Martin Edge

As Days Go By

June 27 - July 11 2020

The title of the exhibition, As Days Go By, subtly references Martin Edge's time in his Strathpine studio. The walls are aglow in a bright orange hue - his favourite colour since childhood - and bedecked in photos and clippings. An impressive collection of antique curios provides quiet company. Commenting on his experience of the recent lockdown he says, 'It sometimes felt like I was stopped forever at a red traffic light and waiting for it to turn green! But my sense of humour is still going strong, painting makes me happy.' Martin's vibrant works resonate with his sense of joie de vivre and optimism.

A self-confessed naïve painter, his art has nevertheless evolved with ever greater finesse in technique and subject complexities over the years. Although referring to photographs he had at some time snapped, much of the imagery is augmented by imagination and the need for compositional resolution. Each work takes many weeks to complete due to the intricate detailing and the multiple layers of acrylic paint that impart the rich depth to his colours.

The current works feature heritage-listed bridges that span the meandering Brisbane River. As an archetypal symbol of transition, a bridge not only crosses physical expanses of water but may also represent a means by which memories of days gone by can be ushered on into hopes for the future.

Martin is keenly aware of the interesting historical background to Indooroopilly's Walter Taylor Bridge. Gold was reputedly found when digging to build its first pylon but kept secret so that construction could continue unhindered. Opened on St. Valentine's Day, 1936, it was the longest suspension bridge in Australia. Additionally, it was the only bridge in the Southern Hemisphere providing residential accommodation in the pylons until 2010. Martin's painting of the Walter Taylor Bridge is notable for his unusual rendition of those once residential pylons. He has shaped them askew to show the facades that would not have been visible from this particular perspective. Devoid of watercraft so as to focus attention on finely detailed aspects of the rural landscape and bridge features, the expanse of the river widens towards the horizon. Fluffy clouds drift overhead and the sun beams down from a central position. 'I placed the sun there just to move it from its usual location in my paintings,' he jests.

Close to GOMA, the Art Deco-styled William Jolly Bridge in Brisbane boasts several graceful arches. Although visually stimulating, Martin's depiction of this iconic structure is somewhat perplexing until one realises its inspiration. Martin is a long-standing ambassador for Autism Queensland and so when Brisbane hosted the 2019 INAS Global Games, the City Council fittingly organised a week-long, nightly projection of his paintings onto the bridge's pylons. The work pertains to Martin's excitement at seeing his art manifested in such a spectacular way. A citycat ferry references the multiple trips he'd taken aboard one to fully absorb the ‘magic' of his projected art. Orange reflections zigzag blue waters under an inky night sky. 'Well, the river had to be blue because otherwise it would be a black painting!' laughs Martin.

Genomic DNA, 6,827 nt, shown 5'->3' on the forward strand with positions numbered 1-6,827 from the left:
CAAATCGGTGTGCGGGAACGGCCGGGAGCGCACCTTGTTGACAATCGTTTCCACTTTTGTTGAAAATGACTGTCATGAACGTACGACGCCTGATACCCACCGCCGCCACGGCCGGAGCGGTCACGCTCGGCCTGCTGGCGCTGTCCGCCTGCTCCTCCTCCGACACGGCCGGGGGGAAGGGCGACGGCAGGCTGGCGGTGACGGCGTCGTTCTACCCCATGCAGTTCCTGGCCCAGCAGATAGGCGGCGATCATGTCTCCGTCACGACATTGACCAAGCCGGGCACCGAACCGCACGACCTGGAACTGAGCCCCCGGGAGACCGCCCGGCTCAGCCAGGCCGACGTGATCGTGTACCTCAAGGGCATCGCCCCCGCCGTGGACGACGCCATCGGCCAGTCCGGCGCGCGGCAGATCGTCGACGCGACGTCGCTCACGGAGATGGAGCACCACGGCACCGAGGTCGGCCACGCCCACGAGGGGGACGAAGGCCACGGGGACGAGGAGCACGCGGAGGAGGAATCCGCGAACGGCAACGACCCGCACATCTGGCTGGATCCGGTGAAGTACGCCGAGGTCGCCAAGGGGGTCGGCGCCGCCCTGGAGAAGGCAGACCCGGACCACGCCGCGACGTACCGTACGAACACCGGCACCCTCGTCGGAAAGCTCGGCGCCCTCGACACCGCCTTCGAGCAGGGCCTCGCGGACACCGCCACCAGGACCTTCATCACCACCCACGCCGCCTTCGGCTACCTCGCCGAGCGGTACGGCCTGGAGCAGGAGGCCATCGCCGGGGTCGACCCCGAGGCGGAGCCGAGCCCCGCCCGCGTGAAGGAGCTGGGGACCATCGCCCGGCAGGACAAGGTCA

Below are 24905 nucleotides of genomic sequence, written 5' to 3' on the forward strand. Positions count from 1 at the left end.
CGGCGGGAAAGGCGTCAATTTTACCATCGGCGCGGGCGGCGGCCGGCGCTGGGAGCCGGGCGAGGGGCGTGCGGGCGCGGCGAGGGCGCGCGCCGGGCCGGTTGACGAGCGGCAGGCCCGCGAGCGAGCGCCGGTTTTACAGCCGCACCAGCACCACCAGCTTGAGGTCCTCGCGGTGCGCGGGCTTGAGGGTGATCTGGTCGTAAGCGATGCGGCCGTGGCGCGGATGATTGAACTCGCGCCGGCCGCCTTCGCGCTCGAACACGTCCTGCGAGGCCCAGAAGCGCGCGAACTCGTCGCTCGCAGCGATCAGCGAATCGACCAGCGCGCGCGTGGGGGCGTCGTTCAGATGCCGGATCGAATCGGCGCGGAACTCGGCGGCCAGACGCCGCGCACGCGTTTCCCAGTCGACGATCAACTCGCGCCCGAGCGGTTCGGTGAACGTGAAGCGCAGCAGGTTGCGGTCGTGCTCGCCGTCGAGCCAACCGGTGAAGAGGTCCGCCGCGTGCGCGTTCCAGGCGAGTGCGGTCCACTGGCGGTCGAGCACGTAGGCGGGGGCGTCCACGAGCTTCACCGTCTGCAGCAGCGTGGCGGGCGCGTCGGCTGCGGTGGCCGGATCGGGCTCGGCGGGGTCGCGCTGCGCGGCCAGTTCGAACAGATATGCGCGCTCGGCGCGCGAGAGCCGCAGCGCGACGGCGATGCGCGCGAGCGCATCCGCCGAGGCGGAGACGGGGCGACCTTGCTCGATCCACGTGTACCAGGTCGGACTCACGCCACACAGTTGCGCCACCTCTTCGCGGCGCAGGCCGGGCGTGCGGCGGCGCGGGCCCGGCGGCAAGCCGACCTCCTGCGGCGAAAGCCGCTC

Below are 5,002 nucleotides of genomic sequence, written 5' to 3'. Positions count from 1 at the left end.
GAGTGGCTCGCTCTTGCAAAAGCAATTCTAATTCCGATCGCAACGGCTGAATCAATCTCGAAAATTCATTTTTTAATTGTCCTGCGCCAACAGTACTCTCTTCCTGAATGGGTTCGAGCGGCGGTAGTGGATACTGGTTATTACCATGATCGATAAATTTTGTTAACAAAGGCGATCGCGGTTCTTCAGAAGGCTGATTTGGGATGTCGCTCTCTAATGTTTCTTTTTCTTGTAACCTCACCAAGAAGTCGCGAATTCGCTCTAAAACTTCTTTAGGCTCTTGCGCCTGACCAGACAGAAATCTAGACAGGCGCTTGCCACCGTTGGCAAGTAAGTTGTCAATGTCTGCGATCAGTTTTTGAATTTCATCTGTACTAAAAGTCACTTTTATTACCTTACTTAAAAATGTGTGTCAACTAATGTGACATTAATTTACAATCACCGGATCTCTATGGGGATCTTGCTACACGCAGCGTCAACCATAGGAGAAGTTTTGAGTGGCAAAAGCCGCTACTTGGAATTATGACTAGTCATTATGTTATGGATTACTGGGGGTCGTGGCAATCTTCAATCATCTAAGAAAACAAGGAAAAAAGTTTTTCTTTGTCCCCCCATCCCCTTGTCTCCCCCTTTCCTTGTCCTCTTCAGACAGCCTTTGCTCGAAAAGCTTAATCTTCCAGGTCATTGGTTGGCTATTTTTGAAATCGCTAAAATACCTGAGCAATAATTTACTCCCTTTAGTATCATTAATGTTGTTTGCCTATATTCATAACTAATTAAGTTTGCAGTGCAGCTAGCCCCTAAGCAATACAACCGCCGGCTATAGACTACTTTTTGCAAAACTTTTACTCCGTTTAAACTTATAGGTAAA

Further works depict Sydney's Harbour, Opera House and Domain, each of them animated with Martin's characteristic positivity. Sparkling, colourful vistas, they generate smiles for the days to come. Incidentally, Martin reminds that his signature on the back of his paintings is always accompanied with a little drawing of a balloon and a cheery wish for 'all the best.'

This body of work is Martin's 14th solo exhibition. He has achieved remarkable acclaim since first being represented by APA in 2011. His work appears in state and national institutional collections including: Parliament House Art Collection, Canberra; State Library of Queensland, Brisbane; Artbank Collection; Maitland Regional Art Gallery, NSW; Moreton Bay Regional Gallery, Queensland; St. James College Collection, Brisbane; Westmead Children's Hospital, Sydney; St. John of God Hospital, Perth; Lady Cilento Children's Hospital, Brisbane; Gold Coast University Hospital and Ken Done Private Collection, Sydney.  Martin's paintings have also been hung as finalists in some of Australia's most prestigious art prizes including the Tattersall's Club Landscape Prize, Brisbane Portrait Prize and The Salon des Refuses multiple times.  Tote bags depicting his paintings of Brisbane are sold at GOMA store.

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